NEARLY one in three Scots have admitted to eating out-of-date food more often to save money - raising safety fears.

A new study has revealed that a "worrying" 50% are admitting to consuming food past its use-by date.

And 29% of people who were surveyed about their behaviour in the cost of living crisis said that they were eating out-of-date food more often to try and make ends meet.

The study involving a survey of 1000 conducted last month into cost of living crisis behaviour reveals how Scots were taking risks because of financial pressures caused by rising energy bills and soaring mortgage costs.

The analysis has revealed that those most likely to have consumed food past its use-by date include lower socio-economic groups with just over one in three admitting to eating out-of-date products. Some 38% had a heart condition, 36% were from those living in larger households with more than four people and 38% werer people with children at home.

A similar study by the Food Standards Agency, whose remit covers England, Northern Ireland and Wales found that 32% had eaten food pasts its use-by date.

This year a number of UK supermarkets have removed the more lenient best-before labels from many products as part of efforts to reduce waste but the FSA says use-by dates should still be followed.

A best-before date signals when the quality of a product will begin to decline, while a use-by date marks the point after which it could be unsafe to eat.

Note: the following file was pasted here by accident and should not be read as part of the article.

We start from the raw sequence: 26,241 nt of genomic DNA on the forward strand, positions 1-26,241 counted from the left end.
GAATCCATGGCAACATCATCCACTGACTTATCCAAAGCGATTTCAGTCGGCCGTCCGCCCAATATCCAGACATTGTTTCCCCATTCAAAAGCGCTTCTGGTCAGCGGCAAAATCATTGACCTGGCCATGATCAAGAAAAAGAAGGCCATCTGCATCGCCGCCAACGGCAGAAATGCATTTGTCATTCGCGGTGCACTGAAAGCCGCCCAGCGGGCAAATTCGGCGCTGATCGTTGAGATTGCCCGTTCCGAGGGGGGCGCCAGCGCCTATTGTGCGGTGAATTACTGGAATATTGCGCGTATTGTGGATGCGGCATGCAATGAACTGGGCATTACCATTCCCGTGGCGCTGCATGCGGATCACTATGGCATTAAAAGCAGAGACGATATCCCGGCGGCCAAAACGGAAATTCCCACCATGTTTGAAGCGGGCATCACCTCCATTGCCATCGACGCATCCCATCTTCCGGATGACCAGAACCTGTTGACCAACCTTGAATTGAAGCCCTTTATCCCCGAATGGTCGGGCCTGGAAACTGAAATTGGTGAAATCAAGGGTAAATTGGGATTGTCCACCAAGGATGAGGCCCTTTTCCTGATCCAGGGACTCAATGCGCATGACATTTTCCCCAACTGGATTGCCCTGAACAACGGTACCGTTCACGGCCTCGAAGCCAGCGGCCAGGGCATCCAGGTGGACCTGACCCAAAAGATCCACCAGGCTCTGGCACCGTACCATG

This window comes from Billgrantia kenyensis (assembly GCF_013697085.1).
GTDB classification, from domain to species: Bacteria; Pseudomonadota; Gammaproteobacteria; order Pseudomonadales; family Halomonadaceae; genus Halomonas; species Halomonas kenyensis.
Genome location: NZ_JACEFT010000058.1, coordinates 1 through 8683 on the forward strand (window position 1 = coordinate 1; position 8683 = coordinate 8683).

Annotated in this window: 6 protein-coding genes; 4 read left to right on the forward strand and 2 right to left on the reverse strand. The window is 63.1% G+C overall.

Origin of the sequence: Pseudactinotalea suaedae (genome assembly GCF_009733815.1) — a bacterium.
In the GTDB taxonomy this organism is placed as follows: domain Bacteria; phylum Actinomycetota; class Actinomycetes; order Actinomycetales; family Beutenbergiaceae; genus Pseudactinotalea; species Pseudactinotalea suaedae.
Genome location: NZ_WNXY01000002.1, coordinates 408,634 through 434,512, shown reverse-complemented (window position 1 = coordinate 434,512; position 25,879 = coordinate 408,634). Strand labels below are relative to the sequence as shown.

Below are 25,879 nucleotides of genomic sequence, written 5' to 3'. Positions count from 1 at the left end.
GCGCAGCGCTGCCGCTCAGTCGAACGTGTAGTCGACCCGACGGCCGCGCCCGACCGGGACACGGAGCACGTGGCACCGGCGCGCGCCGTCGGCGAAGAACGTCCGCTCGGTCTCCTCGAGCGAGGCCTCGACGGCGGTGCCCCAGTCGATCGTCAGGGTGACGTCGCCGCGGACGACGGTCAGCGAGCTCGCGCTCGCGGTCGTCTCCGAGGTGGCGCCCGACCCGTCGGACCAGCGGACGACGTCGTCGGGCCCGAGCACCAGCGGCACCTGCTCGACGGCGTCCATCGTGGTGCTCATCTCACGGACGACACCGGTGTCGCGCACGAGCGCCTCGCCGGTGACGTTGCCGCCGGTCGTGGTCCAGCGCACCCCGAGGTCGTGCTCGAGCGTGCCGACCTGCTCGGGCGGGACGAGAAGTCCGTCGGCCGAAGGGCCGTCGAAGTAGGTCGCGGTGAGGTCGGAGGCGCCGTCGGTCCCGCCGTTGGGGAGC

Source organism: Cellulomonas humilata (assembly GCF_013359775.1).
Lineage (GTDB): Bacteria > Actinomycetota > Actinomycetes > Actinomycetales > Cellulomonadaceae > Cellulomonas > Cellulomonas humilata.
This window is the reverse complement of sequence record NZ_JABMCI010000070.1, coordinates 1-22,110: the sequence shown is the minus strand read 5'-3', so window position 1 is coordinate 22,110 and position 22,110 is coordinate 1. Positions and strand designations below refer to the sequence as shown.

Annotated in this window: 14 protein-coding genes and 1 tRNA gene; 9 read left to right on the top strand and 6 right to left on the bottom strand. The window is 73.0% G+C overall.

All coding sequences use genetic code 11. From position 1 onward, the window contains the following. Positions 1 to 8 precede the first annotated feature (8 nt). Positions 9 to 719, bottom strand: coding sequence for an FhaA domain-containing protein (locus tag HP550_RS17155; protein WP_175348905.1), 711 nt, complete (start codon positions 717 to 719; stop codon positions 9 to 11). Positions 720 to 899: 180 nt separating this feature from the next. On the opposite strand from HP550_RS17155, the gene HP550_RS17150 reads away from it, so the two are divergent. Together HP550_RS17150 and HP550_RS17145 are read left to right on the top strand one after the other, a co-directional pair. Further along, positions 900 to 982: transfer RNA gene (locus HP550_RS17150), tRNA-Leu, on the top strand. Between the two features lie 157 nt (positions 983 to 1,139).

Jacqui McElhiney, head of science at FSS, commented: “While we were expecting the results of the survey to demonstrate some behaviour changes in relation to how consumers are buying and preparing food, it's concerning that so many people are adopting practices which could put them at increased risk of food poisoning.

The Herald:

“Perishable foods can become unsafe to eat when they are stored past their use by date, especially when they are not kept chilled. Saving energy and avoiding food waste are always priorities, but we must also remember the importance of food safety. There is a range of helpful advice and tips available for consumers on the FSS website.

“This survey has shown us that the cost of living crisis is driving consumer behaviour with the potential to negatively impact public health. As the public sector body for food safety and standards in Scotland, we are here to help protect consumers from food safety risks. While we understand that this is only one part of a much larger scale issue and appreciate the predicament that many consumers face, it makes our own role in helping the people of Scotland to avoid the risk of food poisoning even more important.”

The survey asked people a series of questions linked to behaviours related to food and the cost of living crisis. It was commissioned following the recent FSS consumer tracker survey, which revealed increasing levels of concern about food affordability in Scotland. A total of 70% of those surveyed revealed they were more worried now than in April 2022 about being able to afford food, while 41% were changing cooking behaviours/methods to try and save money.

Around 10% of respondents had changed the temperature of the thermostat in their fridge, with a further 2% turning their fridges off for a period of time to reduce energy bills.

The study is the first in a series of FSS Cost of Living surveys and was completed prior to the energy price cap rise announced on October 1.

The FSS further increases in what it calls "alarming consumer behaviour" as the cost of living crisis deepens.